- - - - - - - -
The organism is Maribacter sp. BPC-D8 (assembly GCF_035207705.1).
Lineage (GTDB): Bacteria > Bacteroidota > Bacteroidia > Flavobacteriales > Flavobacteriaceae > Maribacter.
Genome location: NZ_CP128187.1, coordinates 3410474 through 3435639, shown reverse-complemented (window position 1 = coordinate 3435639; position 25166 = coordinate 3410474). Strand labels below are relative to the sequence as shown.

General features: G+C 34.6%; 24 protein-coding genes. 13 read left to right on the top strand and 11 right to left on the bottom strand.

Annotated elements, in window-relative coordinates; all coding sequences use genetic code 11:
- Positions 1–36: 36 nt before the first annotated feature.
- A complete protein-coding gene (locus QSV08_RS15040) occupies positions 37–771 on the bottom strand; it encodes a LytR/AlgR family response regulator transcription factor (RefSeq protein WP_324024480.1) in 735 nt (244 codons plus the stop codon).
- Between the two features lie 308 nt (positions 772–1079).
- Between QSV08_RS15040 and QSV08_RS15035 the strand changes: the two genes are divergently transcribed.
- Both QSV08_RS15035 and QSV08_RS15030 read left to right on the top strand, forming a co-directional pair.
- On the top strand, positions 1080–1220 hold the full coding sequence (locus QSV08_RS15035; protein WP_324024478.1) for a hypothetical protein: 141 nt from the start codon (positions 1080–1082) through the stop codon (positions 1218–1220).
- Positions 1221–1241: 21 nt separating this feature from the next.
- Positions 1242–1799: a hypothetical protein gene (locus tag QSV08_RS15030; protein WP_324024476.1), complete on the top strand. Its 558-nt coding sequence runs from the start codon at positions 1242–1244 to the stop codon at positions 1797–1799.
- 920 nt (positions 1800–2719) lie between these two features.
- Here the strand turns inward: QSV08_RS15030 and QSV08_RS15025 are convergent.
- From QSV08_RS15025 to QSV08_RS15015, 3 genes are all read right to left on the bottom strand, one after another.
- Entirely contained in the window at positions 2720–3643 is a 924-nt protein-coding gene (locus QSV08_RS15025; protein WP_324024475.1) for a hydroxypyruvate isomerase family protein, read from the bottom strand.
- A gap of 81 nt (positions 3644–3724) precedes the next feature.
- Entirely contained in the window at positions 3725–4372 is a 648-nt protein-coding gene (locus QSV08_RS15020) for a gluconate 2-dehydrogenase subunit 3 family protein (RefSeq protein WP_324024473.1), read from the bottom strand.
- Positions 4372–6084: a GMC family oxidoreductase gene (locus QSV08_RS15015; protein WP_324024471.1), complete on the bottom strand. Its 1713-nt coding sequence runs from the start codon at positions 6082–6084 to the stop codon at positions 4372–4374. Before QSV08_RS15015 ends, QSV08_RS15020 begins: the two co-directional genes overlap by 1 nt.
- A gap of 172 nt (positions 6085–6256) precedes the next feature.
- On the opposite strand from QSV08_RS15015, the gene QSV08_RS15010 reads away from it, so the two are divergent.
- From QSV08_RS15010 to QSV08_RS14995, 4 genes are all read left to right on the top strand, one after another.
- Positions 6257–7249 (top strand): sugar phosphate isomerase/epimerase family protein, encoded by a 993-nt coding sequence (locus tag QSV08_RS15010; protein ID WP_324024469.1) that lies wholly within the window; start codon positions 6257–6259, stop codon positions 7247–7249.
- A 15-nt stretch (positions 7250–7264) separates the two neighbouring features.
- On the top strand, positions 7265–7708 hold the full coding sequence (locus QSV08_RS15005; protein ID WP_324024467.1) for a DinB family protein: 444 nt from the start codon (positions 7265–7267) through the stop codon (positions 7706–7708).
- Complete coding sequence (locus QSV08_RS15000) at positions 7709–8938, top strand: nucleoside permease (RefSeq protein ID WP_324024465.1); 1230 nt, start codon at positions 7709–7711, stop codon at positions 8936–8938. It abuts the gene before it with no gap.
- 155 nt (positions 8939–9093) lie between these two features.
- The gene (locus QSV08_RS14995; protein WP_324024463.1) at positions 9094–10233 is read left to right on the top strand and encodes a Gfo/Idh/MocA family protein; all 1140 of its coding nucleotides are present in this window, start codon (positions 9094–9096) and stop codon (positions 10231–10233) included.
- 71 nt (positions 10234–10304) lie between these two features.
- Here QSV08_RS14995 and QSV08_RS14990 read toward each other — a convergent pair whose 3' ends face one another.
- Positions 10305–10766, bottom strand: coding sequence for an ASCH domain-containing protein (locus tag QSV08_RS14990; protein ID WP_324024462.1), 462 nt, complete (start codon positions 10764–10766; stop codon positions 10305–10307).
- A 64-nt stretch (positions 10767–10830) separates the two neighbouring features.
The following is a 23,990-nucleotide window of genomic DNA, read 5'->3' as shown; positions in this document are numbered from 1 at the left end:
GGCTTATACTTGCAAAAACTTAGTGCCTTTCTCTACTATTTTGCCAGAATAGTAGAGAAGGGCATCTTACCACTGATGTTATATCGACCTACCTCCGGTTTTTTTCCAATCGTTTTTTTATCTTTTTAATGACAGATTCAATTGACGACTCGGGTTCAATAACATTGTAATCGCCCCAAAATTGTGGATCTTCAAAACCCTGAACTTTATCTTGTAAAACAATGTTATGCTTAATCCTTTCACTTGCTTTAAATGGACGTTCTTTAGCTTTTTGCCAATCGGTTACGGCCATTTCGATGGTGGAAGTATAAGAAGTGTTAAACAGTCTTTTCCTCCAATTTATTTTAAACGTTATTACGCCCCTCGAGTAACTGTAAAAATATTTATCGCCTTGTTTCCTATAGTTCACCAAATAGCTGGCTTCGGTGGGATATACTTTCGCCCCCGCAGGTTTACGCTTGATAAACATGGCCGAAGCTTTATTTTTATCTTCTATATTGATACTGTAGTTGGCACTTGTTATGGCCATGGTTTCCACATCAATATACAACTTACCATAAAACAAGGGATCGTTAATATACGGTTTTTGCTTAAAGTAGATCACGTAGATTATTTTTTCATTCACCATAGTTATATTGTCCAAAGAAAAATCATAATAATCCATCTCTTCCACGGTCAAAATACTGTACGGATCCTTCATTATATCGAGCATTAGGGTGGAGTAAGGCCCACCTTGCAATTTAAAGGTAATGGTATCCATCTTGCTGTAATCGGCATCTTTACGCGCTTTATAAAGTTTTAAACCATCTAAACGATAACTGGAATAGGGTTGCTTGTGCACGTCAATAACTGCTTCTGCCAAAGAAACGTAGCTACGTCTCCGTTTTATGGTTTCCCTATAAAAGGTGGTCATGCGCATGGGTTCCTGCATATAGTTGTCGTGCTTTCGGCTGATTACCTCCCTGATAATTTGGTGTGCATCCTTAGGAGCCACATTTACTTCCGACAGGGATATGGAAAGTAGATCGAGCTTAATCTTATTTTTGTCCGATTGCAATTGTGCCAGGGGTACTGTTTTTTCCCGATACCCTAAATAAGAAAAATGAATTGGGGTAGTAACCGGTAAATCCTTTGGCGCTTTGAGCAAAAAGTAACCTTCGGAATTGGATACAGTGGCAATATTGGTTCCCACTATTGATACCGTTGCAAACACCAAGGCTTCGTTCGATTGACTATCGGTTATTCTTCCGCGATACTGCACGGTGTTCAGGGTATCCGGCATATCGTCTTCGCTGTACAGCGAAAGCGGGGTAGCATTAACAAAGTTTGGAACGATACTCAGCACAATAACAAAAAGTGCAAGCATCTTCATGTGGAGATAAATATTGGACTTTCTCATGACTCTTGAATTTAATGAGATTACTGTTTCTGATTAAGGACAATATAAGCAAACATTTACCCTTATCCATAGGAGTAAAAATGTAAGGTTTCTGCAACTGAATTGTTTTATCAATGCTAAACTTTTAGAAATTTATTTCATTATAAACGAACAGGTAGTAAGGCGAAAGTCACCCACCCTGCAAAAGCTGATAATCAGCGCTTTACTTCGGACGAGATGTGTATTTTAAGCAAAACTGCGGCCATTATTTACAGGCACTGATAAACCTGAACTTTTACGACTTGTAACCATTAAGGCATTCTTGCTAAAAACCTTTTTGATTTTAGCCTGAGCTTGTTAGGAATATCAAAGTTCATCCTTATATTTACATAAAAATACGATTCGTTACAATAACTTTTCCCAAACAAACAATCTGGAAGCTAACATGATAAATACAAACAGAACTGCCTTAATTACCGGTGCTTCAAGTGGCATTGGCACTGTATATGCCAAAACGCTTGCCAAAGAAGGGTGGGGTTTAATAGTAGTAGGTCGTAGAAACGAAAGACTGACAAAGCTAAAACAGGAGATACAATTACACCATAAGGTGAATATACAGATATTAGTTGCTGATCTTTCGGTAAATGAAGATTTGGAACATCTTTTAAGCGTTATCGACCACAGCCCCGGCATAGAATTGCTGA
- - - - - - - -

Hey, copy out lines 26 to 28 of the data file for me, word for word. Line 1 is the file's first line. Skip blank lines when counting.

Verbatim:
- On the top strand, positions 7265–7708 hold the full coding sequence (locus QSV08_RS15005; protein ID WP_324024467.1) for a DinB family protein: 444 nt from the start codon (positions 7265–7267) through the stop codon (positions 7706–7708).
- Complete coding sequence (locus QSV08_RS15000) at positions 7709–8938, top strand: nucleoside permease (RefSeq protein ID WP_324024465.1); 1230 nt, start codon at positions 7709–7711, stop codon at positions 8936–8938. It abuts the gene before it with no gap.
- 155 nt (positions 8939–9093) lie between these two features.